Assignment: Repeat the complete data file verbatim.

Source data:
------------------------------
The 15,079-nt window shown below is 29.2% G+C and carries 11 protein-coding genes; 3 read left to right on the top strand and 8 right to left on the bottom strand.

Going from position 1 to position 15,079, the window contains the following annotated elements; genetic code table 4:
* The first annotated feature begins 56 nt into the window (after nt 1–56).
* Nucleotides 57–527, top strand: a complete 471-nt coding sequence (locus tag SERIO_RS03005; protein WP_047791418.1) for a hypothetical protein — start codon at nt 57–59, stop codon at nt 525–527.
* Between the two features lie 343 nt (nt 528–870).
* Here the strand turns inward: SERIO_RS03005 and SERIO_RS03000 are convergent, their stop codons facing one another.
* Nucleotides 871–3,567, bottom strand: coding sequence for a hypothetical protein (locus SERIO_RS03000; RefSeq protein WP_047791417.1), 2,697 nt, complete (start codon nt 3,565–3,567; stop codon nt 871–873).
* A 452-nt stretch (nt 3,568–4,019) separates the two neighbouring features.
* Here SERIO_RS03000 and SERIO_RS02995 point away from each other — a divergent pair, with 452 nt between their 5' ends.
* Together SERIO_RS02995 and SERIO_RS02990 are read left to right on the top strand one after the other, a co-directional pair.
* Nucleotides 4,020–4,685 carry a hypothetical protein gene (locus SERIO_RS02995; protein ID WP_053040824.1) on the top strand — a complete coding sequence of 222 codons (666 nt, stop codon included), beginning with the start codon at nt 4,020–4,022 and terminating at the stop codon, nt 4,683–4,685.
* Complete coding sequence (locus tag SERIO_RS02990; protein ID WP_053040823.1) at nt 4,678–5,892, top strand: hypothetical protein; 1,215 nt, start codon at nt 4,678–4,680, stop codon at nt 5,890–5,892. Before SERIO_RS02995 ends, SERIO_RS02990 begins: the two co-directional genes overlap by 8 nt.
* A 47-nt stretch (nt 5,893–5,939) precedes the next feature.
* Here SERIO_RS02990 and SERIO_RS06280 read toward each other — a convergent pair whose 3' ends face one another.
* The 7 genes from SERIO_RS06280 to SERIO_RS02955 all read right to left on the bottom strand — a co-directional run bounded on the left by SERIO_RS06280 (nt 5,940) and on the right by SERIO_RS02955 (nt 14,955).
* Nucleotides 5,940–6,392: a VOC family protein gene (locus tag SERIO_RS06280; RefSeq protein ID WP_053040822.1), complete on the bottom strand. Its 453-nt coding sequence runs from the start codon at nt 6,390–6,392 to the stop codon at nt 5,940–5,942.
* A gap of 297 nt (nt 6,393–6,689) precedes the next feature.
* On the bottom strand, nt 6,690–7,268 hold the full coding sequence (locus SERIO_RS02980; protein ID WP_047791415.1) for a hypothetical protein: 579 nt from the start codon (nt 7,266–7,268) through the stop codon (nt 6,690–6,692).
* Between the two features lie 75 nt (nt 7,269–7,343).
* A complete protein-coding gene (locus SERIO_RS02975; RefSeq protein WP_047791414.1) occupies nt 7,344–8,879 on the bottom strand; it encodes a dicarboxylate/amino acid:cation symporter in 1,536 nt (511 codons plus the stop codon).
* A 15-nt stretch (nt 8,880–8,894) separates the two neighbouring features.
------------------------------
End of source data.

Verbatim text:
The 15,079-nt window shown below is 29.2% G+C and carries 11 protein-coding genes; 3 read left to right on the top strand and 8 right to left on the bottom strand.

Going from position 1 to position 15,079, the window contains the following annotated elements; genetic code table 4:
* The first annotated feature begins 56 nt into the window (after nt 1–56).
* Nucleotides 57–527, top strand: a complete 471-nt coding sequence (locus tag SERIO_RS03005; protein WP_047791418.1) for a hypothetical protein — start codon at nt 57–59, stop codon at nt 525–527.
* Between the two features lie 343 nt (nt 528–870).
* Here the strand turns inward: SERIO_RS03005 and SERIO_RS03000 are convergent, their stop codons facing one another.
* Nucleotides 871–3,567, bottom strand: coding sequence for a hypothetical protein (locus SERIO_RS03000; RefSeq protein WP_047791417.1), 2,697 nt, complete (start codon nt 3,565–3,567; stop codon nt 871–873).
* A 452-nt stretch (nt 3,568–4,019) separates the two neighbouring features.
* Here SERIO_RS03000 and SERIO_RS02995 point away from each other — a divergent pair, with 452 nt between their 5' ends.
* Together SERIO_RS02995 and SERIO_RS02990 are read left to right on the top strand one after the other, a co-directional pair.
* Nucleotides 4,020–4,685 carry a hypothetical protein gene (locus SERIO_RS02995; protein ID WP_053040824.1) on the top strand — a complete coding sequence of 222 codons (666 nt, stop codon included), beginning with the start codon at nt 4,020–4,022 and terminating at the stop codon, nt 4,683–4,685.
* Complete coding sequence (locus tag SERIO_RS02990; protein ID WP_053040823.1) at nt 4,678–5,892, top strand: hypothetical protein; 1,215 nt, start codon at nt 4,678–4,680, stop codon at nt 5,890–5,892. Before SERIO_RS02995 ends, SERIO_RS02990 begins: the two co-directional genes overlap by 8 nt.
* A 47-nt stretch (nt 5,893–5,939) precedes the next feature.
* Here SERIO_RS02990 and SERIO_RS06280 read toward each other — a convergent pair whose 3' ends face one another.
* The 7 genes from SERIO_RS06280 to SERIO_RS02955 all read right to left on the bottom strand — a co-directional run bounded on the left by SERIO_RS06280 (nt 5,940) and on the right by SERIO_RS02955 (nt 14,955).
* Nucleotides 5,940–6,392: a VOC family protein gene (locus tag SERIO_RS06280; RefSeq protein ID WP_053040822.1), complete on the bottom strand. Its 453-nt coding sequence runs from the start codon at nt 6,390–6,392 to the stop codon at nt 5,940–5,942.
* A gap of 297 nt (nt 6,393–6,689) precedes the next feature.
* On the bottom strand, nt 6,690–7,268 hold the full coding sequence (locus SERIO_RS02980; protein ID WP_047791415.1) for a hypothetical protein: 579 nt from the start codon (nt 7,266–7,268) through the stop codon (nt 6,690–6,692).
* Between the two features lie 75 nt (nt 7,269–7,343).
* A complete protein-coding gene (locus SERIO_RS02975; RefSeq protein WP_047791414.1) occupies nt 7,344–8,879 on the bottom strand; it encodes a dicarboxylate/amino acid:cation symporter in 1,536 nt (511 codons plus the stop codon).
* A 15-nt stretch (nt 8,880–8,894) separates the two neighbouring features.